The motivation for the story told in Ten Canoes comes from the need for a younger man to understand the consequences of his desires, and what may result should he choose to act upon these desires. As the group of men head off to the swamp to make canoes and collect eggs, they tease the young man Dayindi (Jamie Gulpilil, son of the narrator and co-writer David Gulpilil) about his crush on the wife of his elder brother Minygululu. Instead of chastising Dayindi, or simply telling him his desires are wrong, Minygululu tells a story of the ancients that reflects the young man’s current situation. The story, of course, deals with another young man Yeeralparil (also played by Jamie Gulpilil) who covets the youngest wife of his elder brother, and the multiple conflicts and tragedies that result from him attempting to defy the rules of conduct in his clan. This inner main story is told in an Indigenous language via the ancestors’ story of goose egg hunting, while that goose egg story is guided by David Gulpilil’s narration, making the narrative structure of the film a series of layers, not unlike the way Conrad’s Heart of Darkness is constructed. However, instead of being about a outsider travelling down a river and conveying both observations and the stories that have been heard, this is a story told by the insiders who desire to preserve not only their traditions but also their dignity.

The ancients’ story involves a rendering of traditional life, namely the social organization of the Ganalbingu (magpie goose people) clan including the different camps for young men, young women and the main camp of the adults and married couples. Yeeralparil’s desire for his brother Ridjimiraril’s wife is obvious to the clan. The elder wives ensure they are kept apart, lest Yeeralparil disrupts the social structure causing estrangement from his clan and therefore his death. What Dayindi learns from the story of the ancients is that his older brother’s life is more complex and demanding than he had initially perceived because his brother cannot just enjoy the youth and beauty of his youngest wife, but must also ensure the happiness and survival of his older, wiser wives as well. Envy is revealed to be a shortsighted and ignorant response to judging one’s life against another’s and the story also conveys the notion that the benefits of marriage are enmeshed with responsibilities that must be met before the privileges can be enjoyed. In the course of the main story one of Ridjimiraril’s wives disappears and the clan suspects she has been kidnapped by a neighbouring clan because of the recent visit of a stranger who was not entirely trusted by the group. The appearance of another stranger leads Ridjimiraril to suspect the clan is under threat of more kidnappings and he spears and murders the man before realising he is not the same stranger who appeared earlier. This murder triggers traditional payback by the stranger’s clan who demand the law is upheld because they have lost a valuable membe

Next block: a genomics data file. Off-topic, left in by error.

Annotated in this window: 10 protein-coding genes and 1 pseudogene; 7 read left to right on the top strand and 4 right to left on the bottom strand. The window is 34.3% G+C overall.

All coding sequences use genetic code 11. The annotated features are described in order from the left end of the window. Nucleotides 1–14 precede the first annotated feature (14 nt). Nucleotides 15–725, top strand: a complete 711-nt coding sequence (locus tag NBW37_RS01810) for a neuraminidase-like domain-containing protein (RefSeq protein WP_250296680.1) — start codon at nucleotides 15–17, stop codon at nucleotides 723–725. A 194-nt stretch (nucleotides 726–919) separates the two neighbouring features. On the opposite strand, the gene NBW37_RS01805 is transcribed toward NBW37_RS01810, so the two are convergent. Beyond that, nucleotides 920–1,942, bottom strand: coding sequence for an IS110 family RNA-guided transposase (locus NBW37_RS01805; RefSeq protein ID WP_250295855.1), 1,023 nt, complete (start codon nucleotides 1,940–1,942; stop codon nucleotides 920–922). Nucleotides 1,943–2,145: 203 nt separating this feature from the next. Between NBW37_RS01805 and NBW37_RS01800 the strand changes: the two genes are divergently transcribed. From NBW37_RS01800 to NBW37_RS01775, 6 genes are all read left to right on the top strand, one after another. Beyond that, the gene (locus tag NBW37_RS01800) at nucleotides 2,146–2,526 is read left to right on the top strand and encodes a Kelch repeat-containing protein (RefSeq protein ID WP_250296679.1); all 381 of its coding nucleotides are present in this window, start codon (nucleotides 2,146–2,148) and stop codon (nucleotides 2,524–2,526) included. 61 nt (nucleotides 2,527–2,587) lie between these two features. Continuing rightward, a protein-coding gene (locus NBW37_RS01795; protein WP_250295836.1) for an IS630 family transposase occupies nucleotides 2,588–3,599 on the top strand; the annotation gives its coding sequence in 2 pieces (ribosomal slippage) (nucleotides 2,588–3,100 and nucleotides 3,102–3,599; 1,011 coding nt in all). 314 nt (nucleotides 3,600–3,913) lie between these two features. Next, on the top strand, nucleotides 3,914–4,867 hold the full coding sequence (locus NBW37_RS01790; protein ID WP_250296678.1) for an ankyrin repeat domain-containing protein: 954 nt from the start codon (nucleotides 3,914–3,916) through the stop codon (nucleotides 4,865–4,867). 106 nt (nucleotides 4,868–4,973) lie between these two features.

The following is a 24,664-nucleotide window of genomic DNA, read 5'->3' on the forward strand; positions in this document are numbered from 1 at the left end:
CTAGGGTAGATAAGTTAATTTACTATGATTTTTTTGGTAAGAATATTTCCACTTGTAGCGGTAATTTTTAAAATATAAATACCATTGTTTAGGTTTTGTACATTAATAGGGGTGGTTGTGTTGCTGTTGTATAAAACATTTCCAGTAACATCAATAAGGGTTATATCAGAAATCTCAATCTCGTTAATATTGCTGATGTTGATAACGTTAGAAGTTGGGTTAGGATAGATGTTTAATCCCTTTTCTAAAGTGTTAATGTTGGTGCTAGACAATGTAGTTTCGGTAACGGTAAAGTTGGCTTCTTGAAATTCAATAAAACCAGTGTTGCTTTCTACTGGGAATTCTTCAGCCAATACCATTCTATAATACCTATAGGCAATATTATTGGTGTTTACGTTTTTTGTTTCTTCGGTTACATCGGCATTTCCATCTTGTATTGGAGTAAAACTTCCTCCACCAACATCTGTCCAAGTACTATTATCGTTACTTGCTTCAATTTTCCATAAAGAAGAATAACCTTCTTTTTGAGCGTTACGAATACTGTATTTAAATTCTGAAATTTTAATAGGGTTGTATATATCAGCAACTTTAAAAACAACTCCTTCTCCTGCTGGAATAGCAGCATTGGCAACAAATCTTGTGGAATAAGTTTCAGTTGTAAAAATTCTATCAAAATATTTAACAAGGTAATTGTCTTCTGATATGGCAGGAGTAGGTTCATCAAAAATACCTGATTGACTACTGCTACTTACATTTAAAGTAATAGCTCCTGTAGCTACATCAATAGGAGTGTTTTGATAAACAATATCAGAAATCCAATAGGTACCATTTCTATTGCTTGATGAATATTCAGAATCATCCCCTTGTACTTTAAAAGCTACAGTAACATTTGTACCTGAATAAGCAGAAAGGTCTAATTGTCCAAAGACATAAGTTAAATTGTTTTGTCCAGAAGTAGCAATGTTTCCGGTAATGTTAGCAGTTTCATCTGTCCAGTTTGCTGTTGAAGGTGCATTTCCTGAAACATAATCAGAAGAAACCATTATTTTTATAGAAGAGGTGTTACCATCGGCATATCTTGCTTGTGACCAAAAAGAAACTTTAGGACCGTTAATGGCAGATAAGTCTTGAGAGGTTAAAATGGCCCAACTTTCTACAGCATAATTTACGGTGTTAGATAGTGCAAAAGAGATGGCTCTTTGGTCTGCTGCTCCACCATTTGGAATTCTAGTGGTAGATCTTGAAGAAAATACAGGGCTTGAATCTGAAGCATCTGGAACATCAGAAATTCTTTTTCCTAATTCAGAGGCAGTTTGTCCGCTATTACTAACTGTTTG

Yerralparil joins his brother as the oth
er clan uses their lawful right to throw spears to injure or kill the murderer or his nominated payback partner. Yerralparil knows that because he is younger he has a better chance of avoiding the spears, and more importantly to him, that if his older brother Ridjimiraril dies he will inherit his wives. Ridjimiraril is speared and the other clan is satisfied that the law has been upheld. As Ridjimiraril dies, his missing wife returns and she mourns her husband as he does his final death dance. This sequence of events is catalysed by envy, competitiveness, and suspicion, within the clan, whose disruptive influences are interpreted by their sorcerer as caused by a bad spirit. Indeed it is with a sense of bad spiritedness that such emotions cause tragedy and death in the clan and Dayindi learns that desiring to trade lives with another man can have far reaching consequences for the entire clan. What this story ultimately conveys is that an individual’s actions affect the entire group to which they belong, not just an individual’s life.

On the surface, this film may appear to play into the current fashion for the more ‘exotic’ elements of Indigenous culture such as the traditional art, dance, storytelling, cultural practices and crafts. However, the story’s theme of the consequences of envy and assumptions about other people’s lives, tells a deeply political message. Not only does the story show an approach to morality that integrates history with the development of ethics, but this depiction of Indigenous Australians also highlights the internalised racism generated by the stereotypes favoured by the mainstream media. The dominant images of Indigenous Australians are the extremes of the urban unemployed with drug and alcohol problems, or a patronising ‘noble savage’ approach which infantilises and simplifies a complex culture and virtually ignores the bloodshed wrought by the whites. In contrast Ten Canoes offers an ancient story that not only has resonances in today’s oppressive climate, but also is told in a way that situates the story as travelling down through the people and therefore connecting them with a past which has largely been romanticised or vilified by white culture.